In a bird’s second year of life, the odds do tend to improve. Their hunting skills continue to be refined and perfected to a point, where survival is not threatened as much by the slow and agonizing onslaught of starvation. Indications are, that another ten percent of the birds will die in their second season, however, so this generally allows for the remaining ten percent to go onto breeding age and beyond. This high mortality rate will fluctuate somewhat, depending on the weather and environmental conditions. If the winter is mild, and an adequate prey base is available, the odds will do nothing but improve. Nevertheless, survival demands a great deal from a bird of prey, as skill and luck all play a part.
In Iowa, state and federal law require that only first-year, or “passage” birds on their first migration south, may be used for falconry. In the case of the Redtail, a bird would be obtained in late September or October on the migration, and be trained and hunted throughout the winter season. In most cases, once spring has arrived, the vast majority of these birds are once again released back into the wild when the northerly migration is taking place. In effect, the bird has been assisted and sustained throughout the most difficult period in its life. Its hunting skills will continue to be tested, refined, and improved while being cared for by the falconer, and once released, its chances of survival are greatly enhanced.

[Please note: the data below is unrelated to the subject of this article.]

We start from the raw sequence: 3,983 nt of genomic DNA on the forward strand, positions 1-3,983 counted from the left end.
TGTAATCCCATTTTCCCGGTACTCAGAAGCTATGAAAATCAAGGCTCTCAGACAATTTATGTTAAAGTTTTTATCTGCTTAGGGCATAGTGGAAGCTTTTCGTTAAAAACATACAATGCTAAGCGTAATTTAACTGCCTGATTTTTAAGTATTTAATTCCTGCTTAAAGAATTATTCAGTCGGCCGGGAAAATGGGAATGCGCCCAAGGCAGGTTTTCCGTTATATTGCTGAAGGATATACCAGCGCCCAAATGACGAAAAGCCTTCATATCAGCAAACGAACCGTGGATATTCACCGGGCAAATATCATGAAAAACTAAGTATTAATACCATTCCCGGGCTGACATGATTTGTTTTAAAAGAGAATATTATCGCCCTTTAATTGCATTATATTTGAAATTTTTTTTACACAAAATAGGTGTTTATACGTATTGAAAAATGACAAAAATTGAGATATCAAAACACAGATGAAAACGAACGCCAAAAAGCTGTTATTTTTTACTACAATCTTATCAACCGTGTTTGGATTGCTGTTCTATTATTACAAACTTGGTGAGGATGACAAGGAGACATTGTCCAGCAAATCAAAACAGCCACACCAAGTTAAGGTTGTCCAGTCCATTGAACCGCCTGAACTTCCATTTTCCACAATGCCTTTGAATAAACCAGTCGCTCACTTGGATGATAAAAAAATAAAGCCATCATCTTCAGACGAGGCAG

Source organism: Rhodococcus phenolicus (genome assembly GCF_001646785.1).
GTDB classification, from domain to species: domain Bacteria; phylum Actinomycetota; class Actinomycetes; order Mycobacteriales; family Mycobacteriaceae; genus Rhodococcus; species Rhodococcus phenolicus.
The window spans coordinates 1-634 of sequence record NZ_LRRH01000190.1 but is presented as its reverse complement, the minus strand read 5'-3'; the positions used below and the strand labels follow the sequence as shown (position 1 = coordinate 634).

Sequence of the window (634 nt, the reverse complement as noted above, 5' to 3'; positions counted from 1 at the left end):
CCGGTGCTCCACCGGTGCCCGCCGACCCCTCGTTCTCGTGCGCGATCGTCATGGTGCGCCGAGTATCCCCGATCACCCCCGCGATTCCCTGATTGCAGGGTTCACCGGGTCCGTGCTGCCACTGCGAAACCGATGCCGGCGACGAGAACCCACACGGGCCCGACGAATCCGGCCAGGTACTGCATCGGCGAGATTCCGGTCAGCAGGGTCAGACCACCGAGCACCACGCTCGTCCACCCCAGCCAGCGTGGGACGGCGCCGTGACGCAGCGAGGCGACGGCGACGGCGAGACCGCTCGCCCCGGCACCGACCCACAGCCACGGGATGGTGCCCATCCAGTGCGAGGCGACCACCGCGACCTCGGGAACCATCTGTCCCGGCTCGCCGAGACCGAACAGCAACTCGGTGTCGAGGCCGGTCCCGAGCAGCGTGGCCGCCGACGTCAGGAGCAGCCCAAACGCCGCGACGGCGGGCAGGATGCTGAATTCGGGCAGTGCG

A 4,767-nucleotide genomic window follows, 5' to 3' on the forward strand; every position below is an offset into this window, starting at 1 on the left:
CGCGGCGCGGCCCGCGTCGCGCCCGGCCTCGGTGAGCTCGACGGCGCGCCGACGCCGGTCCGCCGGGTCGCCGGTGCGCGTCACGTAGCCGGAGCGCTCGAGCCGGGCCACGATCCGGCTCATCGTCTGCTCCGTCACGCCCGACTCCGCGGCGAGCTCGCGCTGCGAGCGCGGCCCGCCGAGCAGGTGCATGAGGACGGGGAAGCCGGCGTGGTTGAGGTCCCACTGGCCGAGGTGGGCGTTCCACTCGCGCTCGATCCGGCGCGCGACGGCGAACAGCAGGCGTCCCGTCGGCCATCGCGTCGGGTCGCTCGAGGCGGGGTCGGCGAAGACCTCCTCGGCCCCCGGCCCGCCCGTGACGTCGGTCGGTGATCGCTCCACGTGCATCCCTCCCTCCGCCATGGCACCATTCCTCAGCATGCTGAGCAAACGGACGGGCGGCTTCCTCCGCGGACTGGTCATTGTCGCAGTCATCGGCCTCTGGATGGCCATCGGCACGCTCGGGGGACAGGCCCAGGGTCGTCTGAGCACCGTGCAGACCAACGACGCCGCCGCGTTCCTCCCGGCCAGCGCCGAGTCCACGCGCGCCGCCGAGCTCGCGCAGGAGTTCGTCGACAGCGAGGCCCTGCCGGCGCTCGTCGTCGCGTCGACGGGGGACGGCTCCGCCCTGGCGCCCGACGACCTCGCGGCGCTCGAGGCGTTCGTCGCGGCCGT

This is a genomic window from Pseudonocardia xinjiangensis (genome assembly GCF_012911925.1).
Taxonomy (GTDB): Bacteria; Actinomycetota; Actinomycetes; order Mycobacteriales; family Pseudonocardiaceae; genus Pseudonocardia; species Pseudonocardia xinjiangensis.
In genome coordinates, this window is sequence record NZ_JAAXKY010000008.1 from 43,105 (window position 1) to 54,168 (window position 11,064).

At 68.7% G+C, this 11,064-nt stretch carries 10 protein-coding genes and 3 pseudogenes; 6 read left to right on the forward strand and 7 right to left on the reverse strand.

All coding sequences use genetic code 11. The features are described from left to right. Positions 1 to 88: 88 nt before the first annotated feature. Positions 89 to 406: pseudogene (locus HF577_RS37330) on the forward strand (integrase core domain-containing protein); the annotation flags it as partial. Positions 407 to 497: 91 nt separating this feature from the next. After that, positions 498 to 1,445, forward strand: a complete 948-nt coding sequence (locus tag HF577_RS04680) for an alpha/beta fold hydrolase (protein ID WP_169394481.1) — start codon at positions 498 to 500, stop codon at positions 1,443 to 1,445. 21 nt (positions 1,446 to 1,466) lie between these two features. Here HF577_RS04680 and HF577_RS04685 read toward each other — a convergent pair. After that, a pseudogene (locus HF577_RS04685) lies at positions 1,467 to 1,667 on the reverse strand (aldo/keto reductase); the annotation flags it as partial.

Even without this particular form of assistance, as was noted earlier, federal studies have indicated that because of the low number of people participating in falconry, and the abundance of birds of prey, there is no negative impact on raptor populations from falconry. It should also be noted that the study indicated that falconry has had no negative impact on game species as well.
Hopefully, this adequately answers the question of a falconer’s impact on the environment. Without question, the vast majority of practitioners are stout conservationists, believing that while out natural resources are, and should be, available for use, they should also be conserved, respected and cherished as the treasures that they really are.
What does it take to become a falconer?